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E-commerce is marching relentlessly towards a 20 percent share of specialty apparel sales and the trend only appears to be accelerating.
This story first appeared in the February 8, 2012 issue of WWD. Subscribe Today.
Michael McNamara, vice president of MasterCard Advisors SpendingPulse, told attendees that the online share of specialty apparel sales last year stretched to 18.1 percent from 16.4 percent in 2010. The figure, according to MasterCard’s monitoring of all U.S. sales activity by cash, check or credit card, stood at 10.9 percent as recently as 2007.
“Shifting 2 percent [a year] in a mature industry like this, actually jumping channels — that’s a huge number and it’s happening every year.”
He expects that online’s share of specialty apparel revenue will top 20 percent for January and is likely to go higher during 2012, when online sales could top $200 billion, $45 billion alone for the November-December holiday period. In 2011, e-commerce was up 14.9 percent to $37.17 billion during the holiday season, according to ComScore.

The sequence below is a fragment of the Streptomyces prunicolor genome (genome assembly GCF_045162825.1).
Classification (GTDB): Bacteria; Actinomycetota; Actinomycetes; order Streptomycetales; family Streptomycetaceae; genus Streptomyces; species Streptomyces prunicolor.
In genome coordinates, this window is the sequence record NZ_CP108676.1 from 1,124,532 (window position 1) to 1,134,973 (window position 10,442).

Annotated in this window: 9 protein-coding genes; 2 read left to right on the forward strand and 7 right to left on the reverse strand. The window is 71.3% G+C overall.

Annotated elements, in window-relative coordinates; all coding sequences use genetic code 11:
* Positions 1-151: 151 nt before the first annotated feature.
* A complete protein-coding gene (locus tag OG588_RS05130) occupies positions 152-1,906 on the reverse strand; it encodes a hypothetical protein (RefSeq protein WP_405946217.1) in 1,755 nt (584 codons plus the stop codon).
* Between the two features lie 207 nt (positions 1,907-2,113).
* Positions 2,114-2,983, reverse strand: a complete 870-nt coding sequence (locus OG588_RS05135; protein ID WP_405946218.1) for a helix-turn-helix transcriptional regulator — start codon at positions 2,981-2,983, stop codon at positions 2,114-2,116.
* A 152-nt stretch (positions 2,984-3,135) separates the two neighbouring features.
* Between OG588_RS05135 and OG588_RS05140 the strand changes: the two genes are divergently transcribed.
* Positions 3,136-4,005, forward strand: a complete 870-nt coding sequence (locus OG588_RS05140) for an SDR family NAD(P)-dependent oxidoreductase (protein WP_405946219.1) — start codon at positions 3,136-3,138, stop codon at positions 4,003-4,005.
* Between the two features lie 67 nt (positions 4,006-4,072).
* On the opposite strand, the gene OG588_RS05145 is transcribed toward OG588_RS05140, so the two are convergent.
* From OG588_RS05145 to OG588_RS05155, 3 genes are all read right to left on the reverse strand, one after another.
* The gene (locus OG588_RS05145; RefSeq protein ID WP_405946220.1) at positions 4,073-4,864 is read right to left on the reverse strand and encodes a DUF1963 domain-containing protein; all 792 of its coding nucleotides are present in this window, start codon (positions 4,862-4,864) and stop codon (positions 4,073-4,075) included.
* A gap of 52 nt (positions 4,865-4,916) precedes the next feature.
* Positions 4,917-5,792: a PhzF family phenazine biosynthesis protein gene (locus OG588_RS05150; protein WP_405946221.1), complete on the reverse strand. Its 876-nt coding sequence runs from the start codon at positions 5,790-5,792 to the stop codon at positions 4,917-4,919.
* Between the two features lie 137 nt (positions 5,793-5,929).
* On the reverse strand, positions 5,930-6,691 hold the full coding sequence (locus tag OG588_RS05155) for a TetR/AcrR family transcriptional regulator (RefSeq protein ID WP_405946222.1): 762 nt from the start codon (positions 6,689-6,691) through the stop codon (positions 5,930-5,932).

While the growth is being prompted primarily by growing acceptance of online shopping, McNamara noted that gas prices were contributing as well. Currently averaging about $3.36 a gallon, the MasterCard official said they could hit $4 by Memorial Day. Even at current levels, the high price of driving contributed to a 3.5 percent reduction in the amount of gasoline pumped in December versus the prior-year month. That contributed to a 29.3 percent jump in specialty apparel sales online on Black Friday and a less dramatic but still robust 17.1 percent increase in the category last year.
McNamara described the online channel as “where the sales growth is, where the margin growth is” and encouraged attendees to emphasize the digital domain in planning their businesses. “Take these numbers with you when you’re making your business cases,” he suggested.
He said retail sales generally topped fairly conservative expectations last year but that brisk headwinds would be confronted in 2012. The strength of luxury sales held up in 2011. He said luxury’s strength could be jeopardized by the European debt crisis, which might limit tourism in the eastern U.S., as well as the flat performance of the U.S. stock market in 2011.
Andy Mantis, MasterCard Advisors’ senior vice president of merchant information services, shared pointers on how to use his firm’s diagnostic tools to optimize sales results following McNamara’s presentation.